Dr Healy responds to concerns raised by Markowitz (2001) about the potential for misinterpretation of the Donovan et al (2000) study. Markowitz points out that the patient populations receiving SSRIs and tricyclic antidepressants were not similar, and accordingly that comparisons of the effects of the two classes of antidepressants on suicide risk are not meaningful. Dr Healy suggests that there are data in the public domain bearing on this issue, citing the meta-analysis performed by Khan et al (2000) and data obtained from the US Food and Drug Administration. Khan et al found no difference in suicide or suicide attempts with the use of antidepressants compared with placebo. Dr Healy claims that suicides and suicide attempts during ‘washout rather than while on placebo’ invalidate the results of Dr Khan et al's analysis.
With respect to paroxetine, Dr Healy misstates the scope of the Khan et al meta-analysis, and the conclusions he draws lack scientific substantiation. Dr Healy fails to recognise that the exposure time of patients on paroxetine in the clinical studies was substantially different and far greater than that on placebo — under these circumstances an analysis of absolute numbers of patients with no consideration of time of exposure is not meaningful. Furthermore, contrary to Dr Healy's implication, the Khan et al report was not limited to randomised, placebo-controlled studies. In the case of paroxetine, the studies covered included open label extensions, studies without placebo arms, and studies that were not randomised. When one considers only the randomised, controlled portions of the placebo-controlled trials (excluding events occurring during placebo run-in) included in the Khanet al analysis, there are no statistically significant differences in suicides or suicide attempts between paroxetine and placebo, either in absolute numbers of patients or when adjusted for time of exposure.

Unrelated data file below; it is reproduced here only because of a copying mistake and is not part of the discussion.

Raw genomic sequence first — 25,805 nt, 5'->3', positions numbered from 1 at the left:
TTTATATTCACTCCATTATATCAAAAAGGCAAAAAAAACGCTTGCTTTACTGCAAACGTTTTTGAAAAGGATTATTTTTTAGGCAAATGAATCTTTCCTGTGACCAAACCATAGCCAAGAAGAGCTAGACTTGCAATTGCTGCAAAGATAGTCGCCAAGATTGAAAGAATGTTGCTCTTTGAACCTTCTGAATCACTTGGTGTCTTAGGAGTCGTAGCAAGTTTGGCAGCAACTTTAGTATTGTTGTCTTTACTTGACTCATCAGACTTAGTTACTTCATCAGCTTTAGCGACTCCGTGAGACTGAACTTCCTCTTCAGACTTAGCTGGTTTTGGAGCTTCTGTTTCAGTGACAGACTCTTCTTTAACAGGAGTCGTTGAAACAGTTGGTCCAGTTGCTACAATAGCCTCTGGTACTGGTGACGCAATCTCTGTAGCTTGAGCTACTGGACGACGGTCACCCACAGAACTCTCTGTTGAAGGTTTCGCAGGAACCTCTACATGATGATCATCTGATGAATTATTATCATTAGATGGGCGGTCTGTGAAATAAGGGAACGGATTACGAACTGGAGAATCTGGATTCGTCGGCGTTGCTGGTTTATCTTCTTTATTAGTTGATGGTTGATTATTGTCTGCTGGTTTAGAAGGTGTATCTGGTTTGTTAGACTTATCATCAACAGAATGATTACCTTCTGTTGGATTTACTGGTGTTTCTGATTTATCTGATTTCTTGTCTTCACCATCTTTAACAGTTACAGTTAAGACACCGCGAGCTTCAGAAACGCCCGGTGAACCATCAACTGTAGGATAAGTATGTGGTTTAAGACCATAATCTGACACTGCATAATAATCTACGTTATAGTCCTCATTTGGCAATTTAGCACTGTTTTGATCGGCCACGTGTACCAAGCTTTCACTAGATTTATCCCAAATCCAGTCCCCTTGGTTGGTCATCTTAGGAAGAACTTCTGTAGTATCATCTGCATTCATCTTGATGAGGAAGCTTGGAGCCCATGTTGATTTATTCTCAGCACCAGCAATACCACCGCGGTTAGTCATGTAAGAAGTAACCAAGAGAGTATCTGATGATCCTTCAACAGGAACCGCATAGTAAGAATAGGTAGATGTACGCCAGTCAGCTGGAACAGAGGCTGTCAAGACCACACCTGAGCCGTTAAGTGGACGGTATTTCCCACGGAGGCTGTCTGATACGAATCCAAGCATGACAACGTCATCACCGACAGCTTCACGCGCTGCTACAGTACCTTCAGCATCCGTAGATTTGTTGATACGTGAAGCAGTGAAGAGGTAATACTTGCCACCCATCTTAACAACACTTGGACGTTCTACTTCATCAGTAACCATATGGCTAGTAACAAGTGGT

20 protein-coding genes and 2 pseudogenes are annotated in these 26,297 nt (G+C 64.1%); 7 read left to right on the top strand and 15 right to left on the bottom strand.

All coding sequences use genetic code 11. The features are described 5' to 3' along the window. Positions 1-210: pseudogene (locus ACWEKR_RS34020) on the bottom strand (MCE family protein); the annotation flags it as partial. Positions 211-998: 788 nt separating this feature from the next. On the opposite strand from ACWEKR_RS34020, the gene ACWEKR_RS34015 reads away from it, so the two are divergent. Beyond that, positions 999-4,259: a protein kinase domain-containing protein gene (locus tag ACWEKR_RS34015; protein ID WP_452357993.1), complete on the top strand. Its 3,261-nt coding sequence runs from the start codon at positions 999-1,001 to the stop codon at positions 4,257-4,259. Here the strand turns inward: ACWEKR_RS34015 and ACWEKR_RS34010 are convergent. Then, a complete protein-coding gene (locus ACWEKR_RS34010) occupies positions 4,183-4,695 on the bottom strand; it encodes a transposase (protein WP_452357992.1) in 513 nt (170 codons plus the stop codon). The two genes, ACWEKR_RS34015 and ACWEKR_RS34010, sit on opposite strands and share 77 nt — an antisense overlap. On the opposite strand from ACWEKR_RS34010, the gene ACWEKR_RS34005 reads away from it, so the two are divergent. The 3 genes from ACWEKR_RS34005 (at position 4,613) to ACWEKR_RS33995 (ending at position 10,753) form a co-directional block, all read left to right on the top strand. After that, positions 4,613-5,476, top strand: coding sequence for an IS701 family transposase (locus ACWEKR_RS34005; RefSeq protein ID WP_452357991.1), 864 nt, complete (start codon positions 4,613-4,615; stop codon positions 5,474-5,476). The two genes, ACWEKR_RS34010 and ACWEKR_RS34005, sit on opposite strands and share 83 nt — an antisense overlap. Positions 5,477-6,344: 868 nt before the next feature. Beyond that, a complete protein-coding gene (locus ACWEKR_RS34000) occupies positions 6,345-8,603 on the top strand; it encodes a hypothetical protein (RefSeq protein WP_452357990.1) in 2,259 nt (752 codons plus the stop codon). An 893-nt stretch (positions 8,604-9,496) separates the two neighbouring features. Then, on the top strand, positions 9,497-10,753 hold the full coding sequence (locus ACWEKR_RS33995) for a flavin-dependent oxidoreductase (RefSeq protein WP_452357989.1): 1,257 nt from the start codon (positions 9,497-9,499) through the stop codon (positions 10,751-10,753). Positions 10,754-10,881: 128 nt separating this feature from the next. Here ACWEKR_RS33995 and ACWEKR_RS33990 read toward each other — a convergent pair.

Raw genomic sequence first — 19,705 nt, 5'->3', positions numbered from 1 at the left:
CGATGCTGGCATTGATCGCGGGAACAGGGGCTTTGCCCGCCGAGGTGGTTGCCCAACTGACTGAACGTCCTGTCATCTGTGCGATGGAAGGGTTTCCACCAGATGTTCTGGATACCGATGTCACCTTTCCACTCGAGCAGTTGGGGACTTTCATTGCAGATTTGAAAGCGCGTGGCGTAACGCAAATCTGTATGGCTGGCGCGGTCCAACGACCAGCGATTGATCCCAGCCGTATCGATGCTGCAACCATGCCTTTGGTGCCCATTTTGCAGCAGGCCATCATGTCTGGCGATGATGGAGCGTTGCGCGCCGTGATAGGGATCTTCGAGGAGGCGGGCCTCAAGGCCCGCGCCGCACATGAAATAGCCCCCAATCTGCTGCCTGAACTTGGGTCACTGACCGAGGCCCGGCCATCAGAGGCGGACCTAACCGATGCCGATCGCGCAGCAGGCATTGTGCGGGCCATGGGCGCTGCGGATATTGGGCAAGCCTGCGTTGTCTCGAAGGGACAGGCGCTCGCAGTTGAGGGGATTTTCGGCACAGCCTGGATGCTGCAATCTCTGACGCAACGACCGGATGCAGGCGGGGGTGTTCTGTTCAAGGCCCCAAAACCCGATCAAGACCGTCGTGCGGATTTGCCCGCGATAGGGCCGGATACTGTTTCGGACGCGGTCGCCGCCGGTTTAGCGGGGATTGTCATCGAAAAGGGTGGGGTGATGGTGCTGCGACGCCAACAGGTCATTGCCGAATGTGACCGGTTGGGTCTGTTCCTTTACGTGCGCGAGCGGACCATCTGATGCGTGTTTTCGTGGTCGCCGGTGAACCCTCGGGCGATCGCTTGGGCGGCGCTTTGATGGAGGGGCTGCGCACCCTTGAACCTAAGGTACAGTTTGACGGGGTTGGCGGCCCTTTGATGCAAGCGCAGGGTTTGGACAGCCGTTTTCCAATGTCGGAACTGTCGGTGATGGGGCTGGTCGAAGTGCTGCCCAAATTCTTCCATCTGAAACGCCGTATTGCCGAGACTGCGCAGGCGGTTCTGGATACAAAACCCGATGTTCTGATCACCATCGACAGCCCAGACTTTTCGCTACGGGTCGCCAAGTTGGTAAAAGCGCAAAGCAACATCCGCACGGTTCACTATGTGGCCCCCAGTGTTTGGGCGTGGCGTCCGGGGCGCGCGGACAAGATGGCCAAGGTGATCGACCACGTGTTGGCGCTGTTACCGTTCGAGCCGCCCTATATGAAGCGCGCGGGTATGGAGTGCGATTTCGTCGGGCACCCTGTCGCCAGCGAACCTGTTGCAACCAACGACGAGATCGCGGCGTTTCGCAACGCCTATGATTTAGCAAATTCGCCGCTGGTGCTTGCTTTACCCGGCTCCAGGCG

Donovan et al caution about the conclusions that should be drawn from the study. They point out that physicians are following guidance to prescribe antidepressants that are purportedly ‘safer in overdose’ to patients who are perceived to be at greater risk of deliberate self-harm. Consistent with Dr Markowitz's comments, this prejudices against SSRIs when associations are made between their use and deliberate self-harm. Donovanet al also note that it is problematic attributing the cause of deliberate self-harm to antidepressant treatment when such behaviour occurs as a symptom of depressive illness itself and that establishment of cause and effect is ‘almost impossible’.
The ‘drug v. “true placebo” ’ analysis Dr Healy describes is not only scientifically invalid, but also misleading. Major depressive disorder is a potentially very serious illness associated with substantial morbidity, mortality, suicidal ideation, suicide attempts and completed suicide. Unwarranted conclusions about the use and risk of antidepressants, including paroxetine, do a disservice to patients and physicians.